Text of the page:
I Am Myself and My Mood This work is considered exceptional by our editorial staff.

June 18, 2013
By , Cambridge, MA
Freshman year, I was dazed and confused. I had just moved across a stretch of 5368 miles from Ukraine to the American Midwest, got the chance to mould myself into the creation of my dreams. Caught in the whirlpool of opportunities, I was desperately trying to grab on to a straw of normalcy as I defined it: enrolled into the maximum number of classes (still half of what I had been used to), sought math circles, clubs, and competitions, made as many new friends as possible to figure out the novel culture. Later that year as part of my school’s experiential learning week, I travelled to Chicago with a group of fellow science enthusiasts. Together we explored the Windy City and its museums, savoured the unforgettable deep dish pizza. This was my first independent trip. I did not want to go back to the serene Midwest.

Sophomore year, I felt powerful and exultant. I was struck with a purpose. Earlier, I had been distraught at the lack of knowledge about foreign cultures before (I can’t count how many times I had been labelled a “communist”), but realized I could change that. First semester I taught a class on Slavic cultures at my high school, and twenty students were aghast at the thought of sandwiches with one piece of bread, of school bathrooms with no sanitizer or toilet paper, but also amazed at the richness of the language, the respect of tradition, the unique mentality of a Slav. Second semester I got involved with the Columbus International Program, worked as an interpreter for Russian-speaking delegations from Turkmenistan and Belarus that had come to spread word of their culture. I got to tour the Supreme Court, translate for the director of Nationwide Insurance Human Resources, befriend incredible people from all around the globe. That summer I also proposed to organize a cultural awareness training program at my local library, a project that developed into the Exploration Station Program for young children.

Junior year, I was motivated yet haphazard. The time had come for me to pick a direction (so I felt), and I decided to experiment. What did I really want out of life? I loved children, that was certain, from experiences at a summer business camp for elementary schoolers to those with my own baby sister, for whom I was a mentor, piano player, singer, big bear, wolf, princess, beast... I pursued this path through the cultural program at the library, signed up for the community homework help center, cooperated with the math teachers at my school to help failing students. What next? I adored mathematics to the point that it was impossible to bear its absence when I had first arrived in the U.S. To aid with this, I took an Honors Analysis course at the local university, participated in several math competitions, spent my experiential learning week on the subject. Later that year, inspired by "Freakonomics", a book written by a UChicago professor, I set out to do a research project of my own. Not only was I able to put myself in a behavioral economist’s shoes (which was great fun), but I also overwrote a popular conventional wisdom about bottled water and raised money for my school. After a temporary detour into the realm of theatre and music performance, I began my college search. Contrary to popular belief, I did not have to pick a path early on! In fact, at UChicago, I could experiment until my third year. What a relief indeed!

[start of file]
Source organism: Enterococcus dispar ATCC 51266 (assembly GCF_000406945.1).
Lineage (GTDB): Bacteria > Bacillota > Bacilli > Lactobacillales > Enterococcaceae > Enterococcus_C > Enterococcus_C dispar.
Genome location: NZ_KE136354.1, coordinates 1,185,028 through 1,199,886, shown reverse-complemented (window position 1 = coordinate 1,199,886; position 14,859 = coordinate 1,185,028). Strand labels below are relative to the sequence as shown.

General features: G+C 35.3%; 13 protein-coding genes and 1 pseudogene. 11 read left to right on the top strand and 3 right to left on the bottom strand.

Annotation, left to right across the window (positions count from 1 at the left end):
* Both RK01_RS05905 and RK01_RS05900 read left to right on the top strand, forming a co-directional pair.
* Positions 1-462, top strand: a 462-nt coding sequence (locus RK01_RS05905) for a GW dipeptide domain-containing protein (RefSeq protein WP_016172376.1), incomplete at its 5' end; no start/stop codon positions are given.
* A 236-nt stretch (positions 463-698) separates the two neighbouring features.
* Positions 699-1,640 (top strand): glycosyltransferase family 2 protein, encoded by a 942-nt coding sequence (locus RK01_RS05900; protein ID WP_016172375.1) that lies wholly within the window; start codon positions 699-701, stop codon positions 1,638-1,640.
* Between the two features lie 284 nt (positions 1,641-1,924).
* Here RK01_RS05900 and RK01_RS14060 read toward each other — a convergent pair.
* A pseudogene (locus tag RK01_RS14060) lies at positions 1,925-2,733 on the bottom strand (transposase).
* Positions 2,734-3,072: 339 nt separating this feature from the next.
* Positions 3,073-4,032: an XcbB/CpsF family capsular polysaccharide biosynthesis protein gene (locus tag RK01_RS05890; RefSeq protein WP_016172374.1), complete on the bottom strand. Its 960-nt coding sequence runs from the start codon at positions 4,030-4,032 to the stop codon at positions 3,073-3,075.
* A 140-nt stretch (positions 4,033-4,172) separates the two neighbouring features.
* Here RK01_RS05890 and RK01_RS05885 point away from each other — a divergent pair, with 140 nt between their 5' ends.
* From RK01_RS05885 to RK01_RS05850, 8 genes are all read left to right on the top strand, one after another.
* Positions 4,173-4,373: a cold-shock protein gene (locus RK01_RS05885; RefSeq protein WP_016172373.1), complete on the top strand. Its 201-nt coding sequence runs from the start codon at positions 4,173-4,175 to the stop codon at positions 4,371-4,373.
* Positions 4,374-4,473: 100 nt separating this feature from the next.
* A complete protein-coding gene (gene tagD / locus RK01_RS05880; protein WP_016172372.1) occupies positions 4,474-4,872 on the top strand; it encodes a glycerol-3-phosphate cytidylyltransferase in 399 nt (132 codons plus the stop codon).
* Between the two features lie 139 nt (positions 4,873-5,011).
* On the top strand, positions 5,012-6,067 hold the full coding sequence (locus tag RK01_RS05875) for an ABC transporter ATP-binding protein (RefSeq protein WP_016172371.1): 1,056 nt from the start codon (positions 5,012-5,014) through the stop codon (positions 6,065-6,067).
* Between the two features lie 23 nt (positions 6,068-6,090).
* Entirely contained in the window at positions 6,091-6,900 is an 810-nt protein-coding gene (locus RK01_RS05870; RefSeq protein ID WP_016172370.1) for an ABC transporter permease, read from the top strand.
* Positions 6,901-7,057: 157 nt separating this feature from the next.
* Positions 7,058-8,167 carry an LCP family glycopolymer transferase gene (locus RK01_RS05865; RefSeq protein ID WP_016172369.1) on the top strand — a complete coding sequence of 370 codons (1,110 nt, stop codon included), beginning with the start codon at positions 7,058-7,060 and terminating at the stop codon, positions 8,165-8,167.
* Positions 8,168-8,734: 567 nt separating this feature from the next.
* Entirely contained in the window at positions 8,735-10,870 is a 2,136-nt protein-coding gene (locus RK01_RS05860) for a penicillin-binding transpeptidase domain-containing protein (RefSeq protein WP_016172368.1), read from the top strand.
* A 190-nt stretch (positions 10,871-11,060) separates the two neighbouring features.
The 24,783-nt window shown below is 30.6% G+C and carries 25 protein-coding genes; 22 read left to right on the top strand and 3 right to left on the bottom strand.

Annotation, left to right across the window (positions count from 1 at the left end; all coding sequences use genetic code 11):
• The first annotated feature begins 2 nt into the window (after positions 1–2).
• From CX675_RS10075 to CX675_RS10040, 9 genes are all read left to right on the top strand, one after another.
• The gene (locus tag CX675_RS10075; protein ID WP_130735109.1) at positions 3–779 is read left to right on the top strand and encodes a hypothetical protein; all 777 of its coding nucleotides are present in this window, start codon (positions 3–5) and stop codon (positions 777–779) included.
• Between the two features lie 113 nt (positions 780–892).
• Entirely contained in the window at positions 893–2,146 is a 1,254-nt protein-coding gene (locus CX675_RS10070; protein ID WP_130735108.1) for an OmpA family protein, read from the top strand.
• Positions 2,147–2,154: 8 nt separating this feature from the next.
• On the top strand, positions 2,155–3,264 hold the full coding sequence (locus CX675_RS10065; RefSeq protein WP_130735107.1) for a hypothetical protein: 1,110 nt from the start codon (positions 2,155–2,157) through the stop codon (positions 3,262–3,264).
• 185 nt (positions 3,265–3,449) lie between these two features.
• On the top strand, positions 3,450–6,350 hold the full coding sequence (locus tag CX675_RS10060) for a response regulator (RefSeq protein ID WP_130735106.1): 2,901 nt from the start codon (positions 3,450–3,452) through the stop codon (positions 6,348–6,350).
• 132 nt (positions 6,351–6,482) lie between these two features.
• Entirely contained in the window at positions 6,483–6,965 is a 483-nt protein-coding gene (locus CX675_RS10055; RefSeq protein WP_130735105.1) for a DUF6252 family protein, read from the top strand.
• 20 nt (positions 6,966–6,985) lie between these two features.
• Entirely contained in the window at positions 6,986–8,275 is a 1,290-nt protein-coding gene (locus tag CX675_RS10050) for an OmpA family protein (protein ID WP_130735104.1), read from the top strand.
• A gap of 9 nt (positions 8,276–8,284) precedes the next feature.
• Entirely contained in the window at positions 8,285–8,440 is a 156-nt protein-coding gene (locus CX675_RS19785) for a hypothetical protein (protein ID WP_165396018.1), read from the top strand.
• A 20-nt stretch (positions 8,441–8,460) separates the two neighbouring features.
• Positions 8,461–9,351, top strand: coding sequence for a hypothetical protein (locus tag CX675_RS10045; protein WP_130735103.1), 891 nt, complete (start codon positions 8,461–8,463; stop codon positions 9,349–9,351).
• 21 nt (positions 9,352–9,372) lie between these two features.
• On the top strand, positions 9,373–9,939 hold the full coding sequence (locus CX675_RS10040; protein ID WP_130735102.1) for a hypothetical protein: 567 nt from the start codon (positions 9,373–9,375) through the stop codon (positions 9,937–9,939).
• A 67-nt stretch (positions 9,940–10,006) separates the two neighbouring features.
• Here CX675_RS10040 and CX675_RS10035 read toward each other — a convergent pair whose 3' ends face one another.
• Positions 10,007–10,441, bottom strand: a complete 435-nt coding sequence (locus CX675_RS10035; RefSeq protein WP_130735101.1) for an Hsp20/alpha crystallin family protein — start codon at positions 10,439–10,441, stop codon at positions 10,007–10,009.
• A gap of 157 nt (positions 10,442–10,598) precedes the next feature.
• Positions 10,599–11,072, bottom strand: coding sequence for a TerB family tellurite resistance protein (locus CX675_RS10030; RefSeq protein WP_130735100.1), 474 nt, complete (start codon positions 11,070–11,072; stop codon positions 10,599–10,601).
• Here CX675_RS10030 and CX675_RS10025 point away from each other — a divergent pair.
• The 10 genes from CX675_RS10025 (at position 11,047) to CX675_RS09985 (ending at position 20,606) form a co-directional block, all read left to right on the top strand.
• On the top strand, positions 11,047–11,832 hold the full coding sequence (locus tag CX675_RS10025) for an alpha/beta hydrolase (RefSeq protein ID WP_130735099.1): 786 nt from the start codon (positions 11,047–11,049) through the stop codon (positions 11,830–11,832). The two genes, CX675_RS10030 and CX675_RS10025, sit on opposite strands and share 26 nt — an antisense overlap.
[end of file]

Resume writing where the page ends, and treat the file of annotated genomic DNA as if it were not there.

Senior year, the prevalent mood is “excited”. It is college application time, an entry year into adulthood. I am teaching a “Joy of Mathematics” class the first semester, continuing with piano performance, fencing, tutoring, babysitting. I am enjoying every available opportunity, overwhelmed but happy, eagerly awaiting the wonders 12th grade holds for me.

It’s safe to say even now that I’ve had the best possible time in high school. All that remains now is to pick a college that would allow my luck to continue. This essay is the final step towards that beautiful dream.

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